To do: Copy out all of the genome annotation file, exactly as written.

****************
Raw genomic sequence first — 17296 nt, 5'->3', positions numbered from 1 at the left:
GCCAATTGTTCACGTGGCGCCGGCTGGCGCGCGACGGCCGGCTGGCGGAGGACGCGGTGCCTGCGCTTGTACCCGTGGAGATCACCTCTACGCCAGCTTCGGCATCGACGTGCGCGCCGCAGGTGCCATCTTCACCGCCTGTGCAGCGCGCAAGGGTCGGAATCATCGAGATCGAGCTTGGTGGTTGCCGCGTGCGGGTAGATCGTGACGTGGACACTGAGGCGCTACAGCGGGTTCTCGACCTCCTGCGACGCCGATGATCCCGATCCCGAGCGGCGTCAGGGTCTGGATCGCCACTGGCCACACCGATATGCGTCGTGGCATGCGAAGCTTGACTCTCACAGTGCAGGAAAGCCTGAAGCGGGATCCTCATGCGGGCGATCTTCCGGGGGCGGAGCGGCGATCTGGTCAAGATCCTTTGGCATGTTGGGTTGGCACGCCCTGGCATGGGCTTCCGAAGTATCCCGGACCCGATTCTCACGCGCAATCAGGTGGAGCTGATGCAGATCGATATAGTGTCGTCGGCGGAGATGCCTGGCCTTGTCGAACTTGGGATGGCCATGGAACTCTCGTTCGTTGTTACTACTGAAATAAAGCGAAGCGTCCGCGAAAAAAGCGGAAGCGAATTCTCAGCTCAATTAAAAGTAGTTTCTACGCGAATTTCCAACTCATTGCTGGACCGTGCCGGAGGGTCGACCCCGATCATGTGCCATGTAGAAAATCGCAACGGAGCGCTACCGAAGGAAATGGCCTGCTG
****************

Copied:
Raw genomic sequence first — 17296 nt, 5'->3', positions numbered from 1 at the left:
GCCAATTGTTCACGTGGCGCCGGCTGGCGCGCGACGGCCGGCTGGCGGAGGACGCGGTGCCTGCGCTTGTACCCGTGGAGATCACCTCTACGCCAGCTTCGGCATCGACGTGCGCGCCGCAGGTGCCATCTTCACCGCCTGTGCAGCGCGCAAGGGTCGGAATCATCGAGATCGAGCTTGGTGGTTGCCGCGTGCGGGTAGATCGTGACGTGGACACTGAGGCGCTACAGCGGGTTCTCGACCTCCTGCGACGCCGATGATCCCGATCCCGAGCGGCGTCAGGGTCTGGATCGCCACTGGCCACACCGATATGCGTCGTGGCATGCGAAGCTTGACTCTCACAGTGCAGGAAAGCCTGAAGCGGGATCCTCATGCGGGCGATCTTCCGGGGGCGGAGCGGCGATCTGGTCAAGATCCTTTGGCATGTTGGGTTGGCACGCCCTGGCATGGGCTTCCGAAGTATCCCGGACCCGATTCTCACGCGCAATCAGGTGGAGCTGATGCAGATCGATATAGTGTCGTCGGCGGAGATGCCTGGCCTTGTCGAACTTGGGATGGCCATGGAACTCTCGTTCGTTGTTACTACTGAAATAAAGCGAAGCGTCCGCGAAAAAAGCGGAAGCGAATTCTCAGCTCAATTAAAAGTAGTTTCTACGCGAATTTCCAACTCATTGCTGGACCGTGCCGGAGGGTCGACCCCGATCATGTGCCATGTAGAAAATCGCAACGGAGCGCTACCGAAGGAAATGGCCTGCTG